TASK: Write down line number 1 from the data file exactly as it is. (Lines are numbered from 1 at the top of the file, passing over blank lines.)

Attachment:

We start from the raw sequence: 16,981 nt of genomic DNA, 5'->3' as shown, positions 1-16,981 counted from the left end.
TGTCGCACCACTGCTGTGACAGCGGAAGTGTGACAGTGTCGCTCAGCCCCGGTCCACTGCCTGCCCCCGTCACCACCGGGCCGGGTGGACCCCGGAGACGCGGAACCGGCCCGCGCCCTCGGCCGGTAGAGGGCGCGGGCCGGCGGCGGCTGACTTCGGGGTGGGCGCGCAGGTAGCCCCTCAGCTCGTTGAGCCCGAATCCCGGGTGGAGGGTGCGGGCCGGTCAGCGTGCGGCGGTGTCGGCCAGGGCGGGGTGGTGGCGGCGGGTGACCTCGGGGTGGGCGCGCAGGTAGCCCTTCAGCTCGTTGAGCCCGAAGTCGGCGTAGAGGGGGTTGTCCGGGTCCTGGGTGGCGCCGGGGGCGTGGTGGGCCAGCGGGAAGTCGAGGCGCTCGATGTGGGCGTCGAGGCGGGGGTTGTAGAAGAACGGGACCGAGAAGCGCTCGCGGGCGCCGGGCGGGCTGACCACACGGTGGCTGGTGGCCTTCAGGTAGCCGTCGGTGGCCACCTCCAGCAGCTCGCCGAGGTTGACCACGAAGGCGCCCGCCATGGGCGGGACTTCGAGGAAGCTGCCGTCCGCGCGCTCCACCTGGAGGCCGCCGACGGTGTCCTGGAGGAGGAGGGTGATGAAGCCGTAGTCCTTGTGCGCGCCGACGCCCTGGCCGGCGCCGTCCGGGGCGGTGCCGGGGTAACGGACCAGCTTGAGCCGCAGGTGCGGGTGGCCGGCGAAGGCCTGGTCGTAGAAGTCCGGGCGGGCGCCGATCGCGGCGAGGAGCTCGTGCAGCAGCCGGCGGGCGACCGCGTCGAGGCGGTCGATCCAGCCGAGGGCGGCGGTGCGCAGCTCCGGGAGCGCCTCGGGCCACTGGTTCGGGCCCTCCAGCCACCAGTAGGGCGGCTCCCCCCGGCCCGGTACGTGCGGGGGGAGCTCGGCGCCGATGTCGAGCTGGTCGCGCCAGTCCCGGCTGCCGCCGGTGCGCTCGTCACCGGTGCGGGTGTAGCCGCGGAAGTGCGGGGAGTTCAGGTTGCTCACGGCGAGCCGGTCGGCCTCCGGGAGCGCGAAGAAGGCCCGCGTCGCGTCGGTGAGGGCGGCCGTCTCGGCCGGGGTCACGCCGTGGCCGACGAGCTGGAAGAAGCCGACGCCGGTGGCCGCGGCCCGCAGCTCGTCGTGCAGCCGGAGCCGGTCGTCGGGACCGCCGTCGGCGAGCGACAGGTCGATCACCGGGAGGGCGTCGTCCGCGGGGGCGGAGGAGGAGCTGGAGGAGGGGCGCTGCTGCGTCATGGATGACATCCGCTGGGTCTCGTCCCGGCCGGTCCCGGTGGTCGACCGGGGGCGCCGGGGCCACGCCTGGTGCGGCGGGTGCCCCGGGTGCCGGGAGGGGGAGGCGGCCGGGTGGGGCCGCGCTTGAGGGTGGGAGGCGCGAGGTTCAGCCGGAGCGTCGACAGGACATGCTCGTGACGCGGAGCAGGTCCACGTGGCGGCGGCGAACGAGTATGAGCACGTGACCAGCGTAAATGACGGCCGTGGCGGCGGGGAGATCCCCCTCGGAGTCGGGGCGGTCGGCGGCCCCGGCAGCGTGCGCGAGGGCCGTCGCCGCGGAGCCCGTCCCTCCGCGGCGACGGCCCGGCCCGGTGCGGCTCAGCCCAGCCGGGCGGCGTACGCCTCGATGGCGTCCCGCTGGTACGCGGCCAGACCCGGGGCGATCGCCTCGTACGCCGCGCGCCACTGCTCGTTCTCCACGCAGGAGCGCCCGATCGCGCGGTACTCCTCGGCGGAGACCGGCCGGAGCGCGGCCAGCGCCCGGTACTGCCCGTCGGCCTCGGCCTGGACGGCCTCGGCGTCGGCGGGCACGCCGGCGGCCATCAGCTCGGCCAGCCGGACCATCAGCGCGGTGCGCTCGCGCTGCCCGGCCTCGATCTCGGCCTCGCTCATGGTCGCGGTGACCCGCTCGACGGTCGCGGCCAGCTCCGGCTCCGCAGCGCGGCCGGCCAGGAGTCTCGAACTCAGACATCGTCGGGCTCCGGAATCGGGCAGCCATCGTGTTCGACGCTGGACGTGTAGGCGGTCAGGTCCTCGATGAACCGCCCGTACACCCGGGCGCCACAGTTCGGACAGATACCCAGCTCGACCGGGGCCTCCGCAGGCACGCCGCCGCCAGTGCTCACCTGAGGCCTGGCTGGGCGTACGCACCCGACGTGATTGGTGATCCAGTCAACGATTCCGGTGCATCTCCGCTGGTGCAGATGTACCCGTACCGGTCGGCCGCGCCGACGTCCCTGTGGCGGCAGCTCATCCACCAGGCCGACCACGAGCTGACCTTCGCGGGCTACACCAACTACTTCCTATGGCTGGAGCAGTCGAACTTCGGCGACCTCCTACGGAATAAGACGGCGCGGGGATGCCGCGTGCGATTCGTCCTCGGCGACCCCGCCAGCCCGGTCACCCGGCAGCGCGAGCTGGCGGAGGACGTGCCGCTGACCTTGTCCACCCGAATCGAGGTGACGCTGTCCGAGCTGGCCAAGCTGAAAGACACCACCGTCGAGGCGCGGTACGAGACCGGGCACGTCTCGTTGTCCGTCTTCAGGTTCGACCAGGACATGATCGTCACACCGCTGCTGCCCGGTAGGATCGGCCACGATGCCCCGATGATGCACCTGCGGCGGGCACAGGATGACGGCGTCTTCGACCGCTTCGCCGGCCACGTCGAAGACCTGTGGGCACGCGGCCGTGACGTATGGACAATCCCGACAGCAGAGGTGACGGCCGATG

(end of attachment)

We start from the raw sequence: 16,981 nt of genomic DNA, 5'->3' as shown, positions 1-16,981 counted from the left end.